“It is a great pity, and regrettable that some in the Eastern Cape are finding reasons to look down on and denounce our efforts. But we are not apologetic about our approach to contribution to development of the region and frankly, we would prefer partnerships and collaboration to ensure that people of this region participate and benefit.

“But we are grateful and encouraged that many others in this region, including especially the Eastern Cape provincial government, are giving full support to our endeavours”

For Mr Tilayi’s full remarks on the issues, click on the video below.

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Parliament congratulates South Africa’s first three black women Master Mariners

Pretoria: 23 May 2017

South Africa’s first three black female Master Mariners (a.k.a ship Captains) received a warm welcome and applause at the country’s Parliament on Tuesday when they were introduced to lawmakers for the first time by the Minister of Transport, Joe Masangwanyi.

Transport Minister, Joe Masangwanyi (2)Mr Masangwanyi introduced the trio to Parliament during his maiden speech as Transport Minister in which delivered the ministry’s budget for the 2017/2018 financial year.

In his speech during which he also announced an allocation of about R119-million for maritime, Mr Masangwanyi described the Master Mariner qualification obtained by Captains Thembela Taboshe, Captain Tsepo Motloutsi and Captain Pretty Molefe in 2016 as the highest qualification for seafarers, and which enables them to command vessels of up to 3000 tons worldwide.

The three ship captains who made history by being the first black African females to do so, are currently working as ship surveyors for the South African Maritime Safety (SAMSA) at the port of Durban while furthering their academic studies in maritime law.

In the video below, Mr Maswangwayi makes his remarks about the three pioneers from 19:38 minutes to 20:30 minutes.

Meanwhile, a number of SAMSA projects came under the spotlight during the debate including the establishment a year ago of ships bunkering services at the port of Port Elizabeth in the Eastern Cape, some aspects of its involvement in cadet training as well as its social responsibility contributions to communities impacted by maritime activities, among them the community of Enkovekuni at uMhlabauyalingana in KwaZulu-Natal, as well as projects earmarked for the Port St Johns community in the current year.

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South Africa to beef up ocean environment protection against pollution: Department of Transport

South Africa also boasts cheapest tariffs for merchant shipping sector than any other ports in the world: National Ports Regulator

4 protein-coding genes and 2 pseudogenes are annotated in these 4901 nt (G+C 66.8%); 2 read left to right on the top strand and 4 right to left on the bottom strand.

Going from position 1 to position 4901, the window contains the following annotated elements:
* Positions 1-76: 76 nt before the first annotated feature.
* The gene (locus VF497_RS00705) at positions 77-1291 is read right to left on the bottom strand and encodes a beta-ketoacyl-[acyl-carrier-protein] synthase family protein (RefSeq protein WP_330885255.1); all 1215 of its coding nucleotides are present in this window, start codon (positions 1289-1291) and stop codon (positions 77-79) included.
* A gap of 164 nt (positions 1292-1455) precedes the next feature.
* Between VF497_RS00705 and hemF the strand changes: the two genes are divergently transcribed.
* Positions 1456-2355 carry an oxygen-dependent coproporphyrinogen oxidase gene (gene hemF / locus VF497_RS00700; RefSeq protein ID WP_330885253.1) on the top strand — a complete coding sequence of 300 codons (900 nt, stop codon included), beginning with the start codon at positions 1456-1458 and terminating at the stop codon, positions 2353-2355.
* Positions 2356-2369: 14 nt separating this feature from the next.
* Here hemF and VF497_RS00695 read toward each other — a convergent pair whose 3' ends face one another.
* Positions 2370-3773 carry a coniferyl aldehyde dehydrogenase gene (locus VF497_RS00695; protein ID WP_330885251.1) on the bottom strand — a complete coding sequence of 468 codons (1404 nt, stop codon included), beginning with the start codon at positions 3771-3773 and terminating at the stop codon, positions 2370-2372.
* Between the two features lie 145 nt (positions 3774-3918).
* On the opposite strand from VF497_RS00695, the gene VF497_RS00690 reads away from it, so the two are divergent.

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Xhariep Dam (Free State): 30 September 2016

The beefing up of ocean environmental protection, particularly pollution prevention as well improvement of labour conditions for seafarers are among a series of initiatives currently being pursued in broad efforts to enhance rejuvenation and development of the maritime esector, the Transport Department confirmed this past week during the global observation of the World Maritime Day 2016.

Speaking at South Africa’s own version of the event held at Xhariep Dam in the Free State on Thursday, and whose international theme for 2016 was: Shipping is indispensable to the World; Transport Department maritime transport branch acting deputy Director General, Mr Clement Manyungwana highlighted a series of activities the department was engaged in currently with several stakeholders – among them other Government departments, the International Labour Organization (ILO) and the International Maritime Organization (IMO) – to strengthen the country’s hold and management of its maritime sector development drive.

According to Mr Manyungwana, among the initiatives he said were closely aligned to the country’s National Development Plan (NDP) were;

  • development of an integrated transport strategy,
  • enhancement of ocean security through acquisition of additional vessels,
  • promulgation of legislation to advance the protection of seafarers onboard vessels, as well as
  • development of further maritime policy and legislation

The improvement and enhancement of ocean environmental protection regarding particularly oil pollution was in part, in recognition and appreciation of the growth in shipping traffic drawn to newly established bunkering services at the country’s newest deep water port, the port of Ngqurha near Port Elizabeth in the Eastern Cape province.

For his full remarks (Audio only), Click Here